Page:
Never was Schirra’s Ultimate Cool more conspicuous than on the morning of December 12, 1965 when he and Thomas Stafford were supposed to have lifted off the pad in Gemini 6 for a history-making rendezvous mission with Gemini 7. When the countdown reached zero, their Titan II booster abruptly shut down. For several long-ish seconds, no one was quite sure if this was going to be a replay of one of those awful 1950s-newsreel moments when the whole missile was going to explode. And why, an anxious America wondered, hadn’t the two pilots pulled their ejector rings? Apparently, Schirra, as command pilot, was exercising his prerogative to slow everybody’s roll rather than kill the mission – or, quite possibly, him and his co-pilot – over what turned out to be some kind of mundane plug glitch. “OK, we’re just sitting here breathing,” he calmly assured Mission Control. For this, he got another medal in addition to the one he received for carrying out the rendezvous three days later. Getting a medal for stillness rather than action – How very Zen!

 
I wish I could find among the hours of broadcast footage from that day the black-and-white video of Schirra and Stafford as they entered the so-called “ready room” where they climbed into their Gemini cockpit hours before the aborted launch. Broadcasters always told you how conscientiously clean that room had to be with all those white-smocked launch-team personnel making sure no dust or dirt entered the spacecraft with the astronauts. The first thing Schirra did when he got off the elevator was walk over to a far corner to rub his gloved finger over a rail. He turned in mock outrage to show an imaginary speck of dust to the crew chief. OK, maybe you had to be there. But this bit preceded one of history’s more frightening moments and here was Mr. Annapolis-grad-veteran-test-pilot performing low comedy as if it were beer call instead of T-minus-whatever.

 
Schirra achieved an above-average measure of fame for Gemini 6, and for commanding the first manned flight in the Apollo program in October, 1968 – when he caught the head-cold heard – or groused about – round the world. His name still didn’t glow in the dark as brightly as Glenn’s did, or Armstrong’s would. Still he got more famous after he quit the program to become an on-air analyst for CBS News; playing, if you will, John Madden to Walter Cronkite’s Pat Summerall throughout the lunar-landing phase.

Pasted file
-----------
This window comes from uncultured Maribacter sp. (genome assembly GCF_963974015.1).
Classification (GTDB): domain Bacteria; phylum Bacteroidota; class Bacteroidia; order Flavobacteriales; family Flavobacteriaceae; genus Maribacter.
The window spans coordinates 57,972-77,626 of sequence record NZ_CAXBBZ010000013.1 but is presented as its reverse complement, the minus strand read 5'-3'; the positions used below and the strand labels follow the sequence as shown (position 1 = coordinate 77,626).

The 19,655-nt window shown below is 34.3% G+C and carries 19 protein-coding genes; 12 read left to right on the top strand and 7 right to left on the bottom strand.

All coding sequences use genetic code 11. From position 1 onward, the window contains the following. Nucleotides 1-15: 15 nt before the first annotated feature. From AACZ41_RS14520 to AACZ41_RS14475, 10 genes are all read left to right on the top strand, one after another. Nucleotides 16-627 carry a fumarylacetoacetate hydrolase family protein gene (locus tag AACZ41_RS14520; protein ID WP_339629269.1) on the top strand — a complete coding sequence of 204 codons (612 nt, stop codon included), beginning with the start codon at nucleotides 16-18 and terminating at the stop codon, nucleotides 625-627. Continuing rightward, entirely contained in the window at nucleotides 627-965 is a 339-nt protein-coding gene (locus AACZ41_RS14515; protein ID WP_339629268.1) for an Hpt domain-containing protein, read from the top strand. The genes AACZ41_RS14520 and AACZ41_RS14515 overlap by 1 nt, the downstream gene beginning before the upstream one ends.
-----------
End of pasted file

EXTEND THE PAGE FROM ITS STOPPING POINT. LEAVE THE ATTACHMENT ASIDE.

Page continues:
He died in 2007 at 84. He would have been fun to hang out with, even though his politics were so deeply right-wing Republican that he said Glenn was the only Democrat he’d ever vote for (and I’m not altogether sure of that.) Still, laughing came so naturally to Schirra, as Norman Mailer once observed, that you were sure he could overlook any differences you had with him and chuckle over old times, his and yours.

 
And while I still haven’t found clips of that dust-mote gag, I did find among the CBS archival footage a pre-Gemini 6 interview with Schirra in which he’s asked the de rigueur question about duty and family:

 
BILL STOUT (CBS): Even though you’ve been there before, how do members of the Schirra family feel about the coming flight?
SCHIRRA: I’m sure there’s always a degree of apprehension. I hope there’s not fear. I hope to dispel fear by dispelling ignorance. And if I can explain the details of what were doing in our mission satisfactorily to you and to your audience, then possibly you know that’s what I’m trying to do for my family. To make them aware of what I am doing.

 

 
If I’m old enough to fondly remember Wally Schirra, then I’m also old enough to remember when dispelling fear by dispelling ignorance was a primary directive for everyone in American life regardless of where you stood on the political spectrum. It could be again, someday. In the meantime,  follow Captain Wally’s example and laugh at the scary stuff. It’s good for you.